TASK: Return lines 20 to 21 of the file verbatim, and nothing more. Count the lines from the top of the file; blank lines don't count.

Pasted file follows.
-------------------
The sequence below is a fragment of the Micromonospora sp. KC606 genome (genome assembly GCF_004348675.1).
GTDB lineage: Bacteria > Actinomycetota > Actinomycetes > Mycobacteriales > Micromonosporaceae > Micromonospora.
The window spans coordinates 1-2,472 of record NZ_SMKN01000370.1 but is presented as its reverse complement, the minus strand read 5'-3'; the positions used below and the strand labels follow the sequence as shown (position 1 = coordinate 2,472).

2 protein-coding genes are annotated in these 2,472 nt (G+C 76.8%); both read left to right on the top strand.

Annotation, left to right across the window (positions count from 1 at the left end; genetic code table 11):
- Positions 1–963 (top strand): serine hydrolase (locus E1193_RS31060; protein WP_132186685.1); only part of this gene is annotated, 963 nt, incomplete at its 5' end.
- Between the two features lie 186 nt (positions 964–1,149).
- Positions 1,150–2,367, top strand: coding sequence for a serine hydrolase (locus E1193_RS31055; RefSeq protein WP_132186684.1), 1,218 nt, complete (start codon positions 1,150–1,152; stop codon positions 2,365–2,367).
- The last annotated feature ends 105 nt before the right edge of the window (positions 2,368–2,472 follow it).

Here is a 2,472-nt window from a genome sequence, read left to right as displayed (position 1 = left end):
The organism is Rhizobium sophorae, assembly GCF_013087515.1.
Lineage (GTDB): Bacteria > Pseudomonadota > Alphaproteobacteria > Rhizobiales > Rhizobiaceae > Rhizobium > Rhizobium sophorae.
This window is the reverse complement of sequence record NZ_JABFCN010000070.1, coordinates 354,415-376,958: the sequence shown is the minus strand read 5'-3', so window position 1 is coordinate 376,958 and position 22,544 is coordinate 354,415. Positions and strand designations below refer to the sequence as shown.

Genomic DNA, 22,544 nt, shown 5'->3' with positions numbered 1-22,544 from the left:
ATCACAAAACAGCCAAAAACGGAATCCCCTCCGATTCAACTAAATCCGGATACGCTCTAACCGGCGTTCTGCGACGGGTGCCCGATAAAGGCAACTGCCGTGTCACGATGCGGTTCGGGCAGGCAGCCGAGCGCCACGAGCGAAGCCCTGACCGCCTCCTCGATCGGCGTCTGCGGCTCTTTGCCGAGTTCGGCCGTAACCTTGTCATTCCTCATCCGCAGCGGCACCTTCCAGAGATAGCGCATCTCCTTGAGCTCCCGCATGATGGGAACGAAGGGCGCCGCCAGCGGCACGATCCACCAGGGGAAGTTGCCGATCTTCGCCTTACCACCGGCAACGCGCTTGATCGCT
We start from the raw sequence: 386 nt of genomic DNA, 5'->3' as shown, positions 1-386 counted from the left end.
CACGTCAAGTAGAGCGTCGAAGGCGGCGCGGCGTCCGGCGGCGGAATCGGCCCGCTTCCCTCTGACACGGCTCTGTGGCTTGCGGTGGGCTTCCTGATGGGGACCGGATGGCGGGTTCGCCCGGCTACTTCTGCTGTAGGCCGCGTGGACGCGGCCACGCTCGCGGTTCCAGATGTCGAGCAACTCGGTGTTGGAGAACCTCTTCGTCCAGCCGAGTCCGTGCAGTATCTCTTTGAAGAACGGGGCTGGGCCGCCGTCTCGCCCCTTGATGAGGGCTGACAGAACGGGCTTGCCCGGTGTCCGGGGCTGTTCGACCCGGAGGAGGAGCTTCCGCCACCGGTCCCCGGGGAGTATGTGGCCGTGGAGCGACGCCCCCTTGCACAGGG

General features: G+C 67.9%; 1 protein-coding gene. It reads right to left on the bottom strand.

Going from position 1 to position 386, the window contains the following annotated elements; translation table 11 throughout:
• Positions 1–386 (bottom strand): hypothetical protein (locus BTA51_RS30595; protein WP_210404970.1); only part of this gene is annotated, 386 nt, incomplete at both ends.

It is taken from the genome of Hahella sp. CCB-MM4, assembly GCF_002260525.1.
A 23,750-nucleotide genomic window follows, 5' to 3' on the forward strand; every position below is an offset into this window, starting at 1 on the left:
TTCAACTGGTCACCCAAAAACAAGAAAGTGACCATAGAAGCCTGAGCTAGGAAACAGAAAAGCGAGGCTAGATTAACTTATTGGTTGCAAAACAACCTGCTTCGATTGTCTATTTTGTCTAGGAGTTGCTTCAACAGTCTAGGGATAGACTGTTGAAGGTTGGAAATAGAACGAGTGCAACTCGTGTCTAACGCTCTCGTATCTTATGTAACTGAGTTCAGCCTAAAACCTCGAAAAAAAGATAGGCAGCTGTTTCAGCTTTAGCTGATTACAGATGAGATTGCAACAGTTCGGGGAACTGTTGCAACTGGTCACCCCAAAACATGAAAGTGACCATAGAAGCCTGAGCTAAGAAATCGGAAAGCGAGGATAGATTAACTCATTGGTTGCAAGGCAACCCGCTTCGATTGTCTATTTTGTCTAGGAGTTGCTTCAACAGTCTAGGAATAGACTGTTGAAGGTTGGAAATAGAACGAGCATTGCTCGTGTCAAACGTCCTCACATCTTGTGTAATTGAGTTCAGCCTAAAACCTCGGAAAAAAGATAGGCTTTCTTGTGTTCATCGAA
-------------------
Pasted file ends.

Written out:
• Positions 1–386 (bottom strand): hypothetical protein (locus BTA51_RS30595; protein WP_210404970.1); only part of this gene is annotated, 386 nt, incomplete at both ends.

It is taken from the genome of Hahella sp. CCB-MM4, assembly GCF_002260525.1.